Written by 8:12 am Opinion

Explainer: How is Somalia’s Citizenship Law?

Mahad Caanogeel

Somalia, when it became an independent state in 1960, made the nationality law which took almost three years to complete.

On December 22, 1962, Law No. 28 named “Nationality Law”, and it was published on January 22, 1963.

Article 2 of this law indicates how automatic Somali citizenship can be obtained without the need for an application, and it is the process called operation of law. Either of the two methods described below:

1. That the person’s father is Somali;

2. That the person is a Somali who resides in the territory of the Republic of Somalia or resides abroad but is ready to give up another nationality that he already has.

Article 3 of the same law defines firstly who is “Somali”. This law defines “Somali” as any person who is originally, linguistically and culturally a member of the larger Somali ethnic group, even if they do not have citizenship or a passport from another country.

Those who acquire nationality at birth include children born anywhere as long as their father is Somali, meaning a person who by language, origin, or custom is considered to be part of the Somali nation and they have no other nationality.

General Definition of Somali Citizens

The Somali people who fled from neighboring countries and did not have any documents proving that they belong to another nationality, were automatically included as Somali citizens, without any other conditions.

The origin of Somaliness is where the individual comes from is enough, to take the citizenship of the Republic of Somalia.

That law reflected the spirit of Somali liberation and Somali unity that existed at that time. Somalia’s nationality used to be, before the collapse, the type of blood and birth. To this day, Somalis do not disagree with such selection of race based on blood.

Last week, the Federal Parliament of Somalia, tried acting on the 2016 amendment which is yet to be passed. The stumbling block to existing norms, this amendment will overhaul the definitions to include citizenship from either parents meaning addition of maternal claim to citizenship thereby changing the definition of a Somali under the law.

The Somali citizenship law is challenging to rewrite due to the patrilineal nature of Somali society. Patrilineality refers to a cultural system where the family lineage and inheritance pass through the male line. In such a society, a person’s clan, and therefore their rights and privileges, are determined by their father’s clan. This has significant implications for citizenship laws in Somalia because citizenship is tied to clan membership.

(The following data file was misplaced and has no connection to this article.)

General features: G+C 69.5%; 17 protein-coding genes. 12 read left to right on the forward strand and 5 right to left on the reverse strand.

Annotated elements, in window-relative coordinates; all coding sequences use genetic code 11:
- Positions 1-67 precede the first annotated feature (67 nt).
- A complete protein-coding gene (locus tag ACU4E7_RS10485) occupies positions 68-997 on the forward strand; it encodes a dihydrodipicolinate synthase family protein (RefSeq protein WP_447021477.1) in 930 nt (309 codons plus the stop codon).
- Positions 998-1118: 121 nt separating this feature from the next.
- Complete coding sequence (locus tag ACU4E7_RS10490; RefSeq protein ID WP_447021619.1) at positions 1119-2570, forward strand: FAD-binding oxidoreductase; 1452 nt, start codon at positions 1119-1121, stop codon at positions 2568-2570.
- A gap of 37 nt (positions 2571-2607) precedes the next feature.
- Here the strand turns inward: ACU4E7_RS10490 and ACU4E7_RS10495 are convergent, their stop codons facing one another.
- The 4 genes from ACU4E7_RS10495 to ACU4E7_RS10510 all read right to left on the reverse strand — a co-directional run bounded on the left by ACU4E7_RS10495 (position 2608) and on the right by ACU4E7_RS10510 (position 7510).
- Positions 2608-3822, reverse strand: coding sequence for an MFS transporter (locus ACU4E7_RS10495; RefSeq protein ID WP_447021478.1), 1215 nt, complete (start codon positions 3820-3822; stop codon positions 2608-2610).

In Somalia, citizenship is primarily acquired through descent from a Somali father. This means that if someone’s father is Somali, they are considered Somali regardless of where they were born or whether they have ever lived in Somalia. This system has been in place for a long time and is deeply ingrained in Somali culture and traditions.

Changing the citizenship law would, therefore, require challenging this deeply entrenched cultural belief. It would require a shift away from the patrilineal system and toward a more egalitarian one that recognizes both parents’ contributions to a child’s identity. This would be a significant cultural shift, and it would likely face resistance from those who are deeply committed to the current system.

Moreover, citizenship is a highly politicized issue in Somalia, and any attempt to rewrite the citizenship law would face political challenges. Clan identity is central to Somali politics, and any change to the citizenship law would need to take into account the various clan interests and ensure that no clan feels marginalized or excluded.

In summary, the patrilineal nature of Somali society presents a significant obstacle to rewriting the citizenship law. Any attempt to do so would require challenging deeply ingrained cultural beliefs, addressing political sensitivities, and ensuring that the interests of all clans are taken into account.


This current administration’s attempts at re-writing basic Somali laws may not yield much. It can also be argued that this ruins all the principles of statehood; among them fundamental law: doctrines or assumptions forming normative rules of conduct, separation of state in statecraft.

The parliament, in trying to abrogate this law, is not doing something new! After all this clan selected parliament does not know any sort of principles of popular sovereignty, limited government, separation of powers, federalism, checks and balances, republicanism, and individual rights. Basic knowledge in all world assemblies but foreign concepts to the most incompetent of assemblies worldwide!

Close Search Window